“Yes, Mrs. Anderson, and we think that is wonderful. I think that just shows how responsible and intune you really are with the complex needs your son has, but at this point, he seems to need a little more.”

My throat gets tight and my eyes start to burn.

“Residential treatment and living does not mean you have failed as a parent. In some cases it’s an indicator of the contrary.”

My lips feel too fat to move and they tingle like I’ve been drinking. Part of me wishes that I was. The social worker reaches out and places her hand on top of mine. I know that it’s supposed to make me feel better, but I just want to crawl under my chair. I want to pull my hand out from under hers, but my arm won’t cooperate.

“Mrs. Anderson, the sometimes the hardest thing to do is realize that there are certain things you cannot always do for your child. You will always be the best mother for him, but right now Riley needs a research based, 24 hour care as well as a mother.”

Fat, hot tears start to roll down my cheeks. I don’t move to wipe them away. I can’t. I’m at the bottom of the ocean and there’s too much pressure. I can barely force air in and out of my lungs, how could I possibly lift up my hand to my face?

“You would be allowed to see him whenever you wanted and we have nothing but the best, most thoroughly trained staff of any facility I’ve ever seen. They genuinely care about the kids, Mrs. Anderson.” Silence falls between us and after a few minutes she pats my hand again.

“Please don’t feel like you have to give me an answer right away. Of course you’ll want to talk to Riley’s doctor and the rest of the team. I’ll let you have some time to think things over.” I can her heels clicking down the hallway long after I can no longer see her.

It’s been over a week since I’ve seen my kid. The blowout had come out of nowhere. There was no increase of his ticking. No escalated nature to his humming. No indicator. Or maybe I just completely missed it. We hadn’t even been home for more than two hours and he just went off. I couldn’t even identify any triggers. The TV hadn’t been on, we weren’t eating, and there was no real change to routine. Everything was exactly as it always is.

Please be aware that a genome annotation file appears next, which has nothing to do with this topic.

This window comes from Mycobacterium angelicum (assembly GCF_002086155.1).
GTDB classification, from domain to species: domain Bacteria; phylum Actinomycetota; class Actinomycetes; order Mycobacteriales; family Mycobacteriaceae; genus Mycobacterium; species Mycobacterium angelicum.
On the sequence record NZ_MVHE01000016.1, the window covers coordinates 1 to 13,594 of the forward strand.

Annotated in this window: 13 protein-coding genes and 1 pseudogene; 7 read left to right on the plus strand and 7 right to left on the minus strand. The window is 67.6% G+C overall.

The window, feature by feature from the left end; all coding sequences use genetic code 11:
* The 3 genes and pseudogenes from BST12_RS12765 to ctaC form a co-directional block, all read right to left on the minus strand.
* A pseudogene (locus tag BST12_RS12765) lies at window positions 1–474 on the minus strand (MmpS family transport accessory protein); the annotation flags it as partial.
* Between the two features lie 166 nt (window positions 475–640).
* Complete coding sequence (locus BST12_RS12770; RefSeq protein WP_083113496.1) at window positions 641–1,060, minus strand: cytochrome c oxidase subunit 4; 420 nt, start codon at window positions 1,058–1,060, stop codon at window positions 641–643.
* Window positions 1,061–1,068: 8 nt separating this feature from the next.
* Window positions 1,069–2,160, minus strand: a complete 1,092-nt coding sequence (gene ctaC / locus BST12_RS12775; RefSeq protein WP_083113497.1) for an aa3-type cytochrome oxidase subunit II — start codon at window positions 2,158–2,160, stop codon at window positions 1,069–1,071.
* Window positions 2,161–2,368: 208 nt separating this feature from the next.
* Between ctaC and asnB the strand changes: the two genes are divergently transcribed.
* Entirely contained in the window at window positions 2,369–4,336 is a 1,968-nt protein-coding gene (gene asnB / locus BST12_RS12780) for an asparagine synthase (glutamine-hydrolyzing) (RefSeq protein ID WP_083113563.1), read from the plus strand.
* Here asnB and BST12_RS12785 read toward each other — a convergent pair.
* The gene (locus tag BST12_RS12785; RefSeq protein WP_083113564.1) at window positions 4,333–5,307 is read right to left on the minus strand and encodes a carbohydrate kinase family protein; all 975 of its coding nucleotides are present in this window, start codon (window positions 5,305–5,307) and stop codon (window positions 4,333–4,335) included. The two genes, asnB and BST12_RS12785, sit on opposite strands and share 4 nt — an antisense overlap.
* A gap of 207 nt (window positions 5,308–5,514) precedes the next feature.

Except for Riley.

Riley was the only thing that seemed out of place.

And now, a week later, with only emails from his staff and phone calls from his doctor to tether him and I, it’s come down to what has always lingered as an awful possibility in the back of my mind. How can I send my child away, knowing that he won’t be coming home any time soon? What can these people offer that I can’t? I’m his mother for Christ’s sake. He needs me.

He needs me. The thought sinks to the bottom of my gut and sits, uneasy. Does he? Does he really need me? It wouldn’t seem so, if I’m being really honest with myself. For the first time I look at Riley and I from the outside. He doesn’t need me, not in the way that I want him to. Not in the way that I need him. He doesn’t need the hugs or the shoulder squeezes. He doesn’t need conversation as a confirmation of our bond. He doesn’t need the things that I need.

Riley needs behavior experts and someone that is trained to handle his blowouts. Someone that doesn’t cry in the bathroom when he rejects their attempts at connecting. Someone that can look at him objectively and create a plan to help him. I have to admit to myself that I am not that person.

I am not the person that can observe his behavior from an objective standpoint and pinpoint the reason why. I am not the person that can emotionally detach and deescalate. I am the person that can love unconditionally, visit everyday, and bring his favorite things from home.

I can love Riley, but I cannot help him. Not in the way that he needs.

I hear her before I see her. This time I reach up to wipe the tears from my face. When the social worker rounds the corner she smiles and this time she comes with a box of tissues. She offers me one.

“I just came back to see how you were holding up.” She sits in the chair next to me.

My throat is no longer tight and I turn to face her. “I don’t have to make any definitive decisions right now do I?”

“No, of course not.” She continues, “but if you’d like I can walk you through some of the details of the potential process and through the programs we offer. Really, whatever you need.”

Immense relief floods me, like the feeling of floating towards the surface when you’re about to run out of air. I am no longer running out of oxygen. I am no longer drowning.


My dog is a better person than I am.

I know that everyone says their dog is the absolute, final-final, hands down best dog there is, and I have to say that I fully agree.

All dogs are infinitely awesome.

And wise.

And hilarious.

And loving.

And accepting.

And that’s why dogs are awesome.

Dogs are the best parts of all of us and they are so much better than all of us.

I can’t think of once that a dog has ever bailed on me, or criticized me (even when I deserved it), or been anything less than loyal. I don’t think there are many people that can fit that same description.

The only real flaw dogs have is that sometimes they pee on the floor, and I don’t feel that property damage of such a minor degree is a capital offense.

I love my dogs.